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How I Got Here Part II: Building Community

Posted: Aug 27 2009 by David W. Mogk
Topics: Community, Collaboration

View Part I: Enlightenment.

I was ready for a change in my academic life. And, I was on a mission. How could anything as important as living responsibly on Earth (through understanding Earth history, its components and processes) be so grossly underrepresented in STEM education and in society? I began to seek out kindred spirits with similar interests and concerns (Dex Perkins, John Brady), made presentations at national professional society meetings, organized theme sessions, and most importantly, began to become involved with NSF conferences and advisory boards. I recognized that the most direct route towards empowering Earth science education was through the various grant programs at NSF.

In 1995-96 I was honored to be appointed as Program Officer at NSF in the Division of Undergraduate Education (DUE). This was the first time that an Earth scientist served in this position More

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How I Got Here Part I: Enlightenment

Posted: Aug 25 2009 by David W. Mogk
Topics: Community, Collaboration

Midway through my academic career (post-tenure) I had a latent suspicion that things weren't right. I was covering the traditional content in a variety of introductory, mineralogy, and petrology courses, but it was clear that the students weren't "getting it", they were generally uninspired (by the science that I was truly excited about) and often were resistant to my class activities and were sometimes openly hostile ("this is not relevant, I'll never use this stuff"), and I was generally dissatisfied with my own teaching performance and the overall environment in my classes. Then I had a remarkable convergence of three disparate events that fundamentally changed my outlook and practice in education: More

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By Way of Introduction, Part 2

Posted: Aug 23 2009 by Kim Kastens
Topics: Collaboration

Cathy's eloquent By Way of Introduction post has inspired me to try my hand at articulating what I am hoping to accomplish with the Earth & Mind blog.

As I see it, humanity faces profound problems in our relationship with our planet, basic, non-negotiable problems such as ensuring sufficient food, potable water, energy, and a stable climate. Throughout the history of our species, Homo sapiens' most effective survival strategies have hinged around our ability to think and to combine the thinking of multiple individuals through mechanisms of distributed cognition (Hutchins, 2000). If, a hundred years from now, our descendants look back on the 21st century and see that human society survived our era intact, it will likely be because we managed to think our way, and collaborate our way, through our problems. I see Earth & Mind: The Blog as a mechanism to facilitate this thinking and collaborating. More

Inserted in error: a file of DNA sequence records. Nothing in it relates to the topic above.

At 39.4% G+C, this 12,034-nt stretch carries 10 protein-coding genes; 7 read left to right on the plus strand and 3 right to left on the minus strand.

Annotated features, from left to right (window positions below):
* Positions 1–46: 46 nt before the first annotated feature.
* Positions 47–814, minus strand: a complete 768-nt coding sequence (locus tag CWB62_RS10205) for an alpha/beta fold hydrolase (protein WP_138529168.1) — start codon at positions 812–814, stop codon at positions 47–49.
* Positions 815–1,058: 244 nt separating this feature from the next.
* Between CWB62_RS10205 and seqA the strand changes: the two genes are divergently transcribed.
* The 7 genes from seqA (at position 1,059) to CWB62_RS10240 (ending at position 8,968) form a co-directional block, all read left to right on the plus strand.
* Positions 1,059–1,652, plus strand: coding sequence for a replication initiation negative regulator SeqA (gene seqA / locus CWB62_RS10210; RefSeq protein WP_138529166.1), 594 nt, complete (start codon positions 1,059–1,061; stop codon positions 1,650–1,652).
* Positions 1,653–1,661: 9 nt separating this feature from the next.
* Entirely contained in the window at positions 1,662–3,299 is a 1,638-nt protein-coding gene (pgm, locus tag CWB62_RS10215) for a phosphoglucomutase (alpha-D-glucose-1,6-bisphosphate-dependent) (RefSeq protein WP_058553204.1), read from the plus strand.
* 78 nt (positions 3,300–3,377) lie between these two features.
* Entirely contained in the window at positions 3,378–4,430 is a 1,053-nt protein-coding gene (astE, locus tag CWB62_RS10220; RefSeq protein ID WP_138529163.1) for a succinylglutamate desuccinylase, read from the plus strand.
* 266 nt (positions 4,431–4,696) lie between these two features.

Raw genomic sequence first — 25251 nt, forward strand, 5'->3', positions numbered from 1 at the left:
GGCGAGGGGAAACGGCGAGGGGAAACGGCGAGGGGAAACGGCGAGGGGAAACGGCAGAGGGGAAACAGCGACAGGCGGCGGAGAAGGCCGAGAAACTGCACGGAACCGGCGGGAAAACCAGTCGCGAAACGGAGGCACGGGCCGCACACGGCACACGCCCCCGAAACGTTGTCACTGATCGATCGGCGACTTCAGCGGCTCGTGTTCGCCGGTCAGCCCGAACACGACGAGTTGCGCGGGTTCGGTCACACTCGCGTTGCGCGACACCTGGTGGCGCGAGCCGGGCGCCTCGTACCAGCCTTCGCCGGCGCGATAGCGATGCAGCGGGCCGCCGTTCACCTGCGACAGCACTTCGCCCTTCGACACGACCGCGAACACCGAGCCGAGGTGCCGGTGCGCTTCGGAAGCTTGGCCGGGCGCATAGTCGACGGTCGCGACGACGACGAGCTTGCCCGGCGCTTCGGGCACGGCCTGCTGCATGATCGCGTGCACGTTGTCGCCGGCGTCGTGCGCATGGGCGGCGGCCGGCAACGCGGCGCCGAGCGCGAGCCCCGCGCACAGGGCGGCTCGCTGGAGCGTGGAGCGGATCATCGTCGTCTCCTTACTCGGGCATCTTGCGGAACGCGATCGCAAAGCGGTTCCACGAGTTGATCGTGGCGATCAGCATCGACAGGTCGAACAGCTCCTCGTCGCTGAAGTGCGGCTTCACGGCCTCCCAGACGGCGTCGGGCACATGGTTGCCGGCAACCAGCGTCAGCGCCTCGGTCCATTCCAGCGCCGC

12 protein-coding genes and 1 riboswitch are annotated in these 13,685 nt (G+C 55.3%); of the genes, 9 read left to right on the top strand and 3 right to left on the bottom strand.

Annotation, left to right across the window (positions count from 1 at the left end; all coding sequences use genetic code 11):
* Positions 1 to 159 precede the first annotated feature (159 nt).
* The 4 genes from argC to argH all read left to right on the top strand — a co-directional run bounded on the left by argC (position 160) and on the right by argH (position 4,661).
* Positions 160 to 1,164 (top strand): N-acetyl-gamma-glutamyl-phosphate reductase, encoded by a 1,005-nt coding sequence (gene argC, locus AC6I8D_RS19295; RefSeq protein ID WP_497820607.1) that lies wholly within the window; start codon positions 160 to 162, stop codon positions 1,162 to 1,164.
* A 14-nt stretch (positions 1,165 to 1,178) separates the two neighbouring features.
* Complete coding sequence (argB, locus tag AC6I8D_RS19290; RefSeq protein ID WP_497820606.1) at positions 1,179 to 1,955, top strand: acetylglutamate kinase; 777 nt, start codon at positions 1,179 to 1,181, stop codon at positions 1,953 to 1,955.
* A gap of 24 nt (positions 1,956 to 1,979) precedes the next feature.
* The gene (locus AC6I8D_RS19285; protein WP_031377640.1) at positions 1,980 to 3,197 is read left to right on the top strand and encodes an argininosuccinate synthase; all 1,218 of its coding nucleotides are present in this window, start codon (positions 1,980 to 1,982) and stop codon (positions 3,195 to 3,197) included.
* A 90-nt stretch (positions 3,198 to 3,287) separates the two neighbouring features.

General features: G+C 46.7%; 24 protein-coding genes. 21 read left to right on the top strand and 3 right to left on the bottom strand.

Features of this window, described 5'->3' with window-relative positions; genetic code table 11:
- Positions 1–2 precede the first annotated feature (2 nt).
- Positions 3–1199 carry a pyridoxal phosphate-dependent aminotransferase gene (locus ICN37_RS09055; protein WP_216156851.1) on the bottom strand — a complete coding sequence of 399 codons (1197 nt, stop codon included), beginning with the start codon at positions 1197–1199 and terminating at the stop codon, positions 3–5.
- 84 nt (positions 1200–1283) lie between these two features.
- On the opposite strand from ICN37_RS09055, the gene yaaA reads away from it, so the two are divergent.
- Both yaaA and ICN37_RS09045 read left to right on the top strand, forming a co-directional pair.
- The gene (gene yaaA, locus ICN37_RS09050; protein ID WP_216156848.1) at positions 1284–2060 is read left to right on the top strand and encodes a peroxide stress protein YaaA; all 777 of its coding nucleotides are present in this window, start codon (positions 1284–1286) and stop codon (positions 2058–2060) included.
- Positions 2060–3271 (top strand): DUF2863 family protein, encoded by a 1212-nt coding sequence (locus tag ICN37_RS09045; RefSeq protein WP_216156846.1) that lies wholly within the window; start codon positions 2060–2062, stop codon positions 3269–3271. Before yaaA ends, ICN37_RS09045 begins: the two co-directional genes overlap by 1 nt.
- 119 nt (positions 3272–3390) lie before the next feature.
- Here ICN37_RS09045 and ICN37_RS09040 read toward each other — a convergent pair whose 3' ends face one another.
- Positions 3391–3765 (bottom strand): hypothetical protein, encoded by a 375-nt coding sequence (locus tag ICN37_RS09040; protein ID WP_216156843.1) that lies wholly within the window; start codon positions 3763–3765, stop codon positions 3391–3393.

By Way of Introduction

Posted: Aug 13 2009 by Cathy Manduca
Topics: Community, Collaboration
Blogging is mostly a new thing to me, my primary experience being reading my son's blogs while he was traveling in China. With that as background, my hopes for this blog are that that my posts will help you see the world differently and lighten your day. The motivation for the blog as a whole, which comes from Kim, is to explore new ways of sharing ideas about geoscience thinking and learning. I am totally enthusiastic about the idea. From my point of view, the blog is like a sketch book where we can explore and get feedback on ideas, some of which can become part of complete works. Like an artist who more completely explores ideas by sketching, I am hoping that I will more completely explore ideas by writing. From a community point of view, I hope that the ideas in the blog foster discussion that might not have taken place and lead to a richer community discussion that elevates ideas from all who are participating. Usually we develop our ideas alone or in very small groups, write them in papers, and hope for some written feedback in other people's papers. This is a long slow loop that I hope the blog can shortcut and expand.

What will I write about? More

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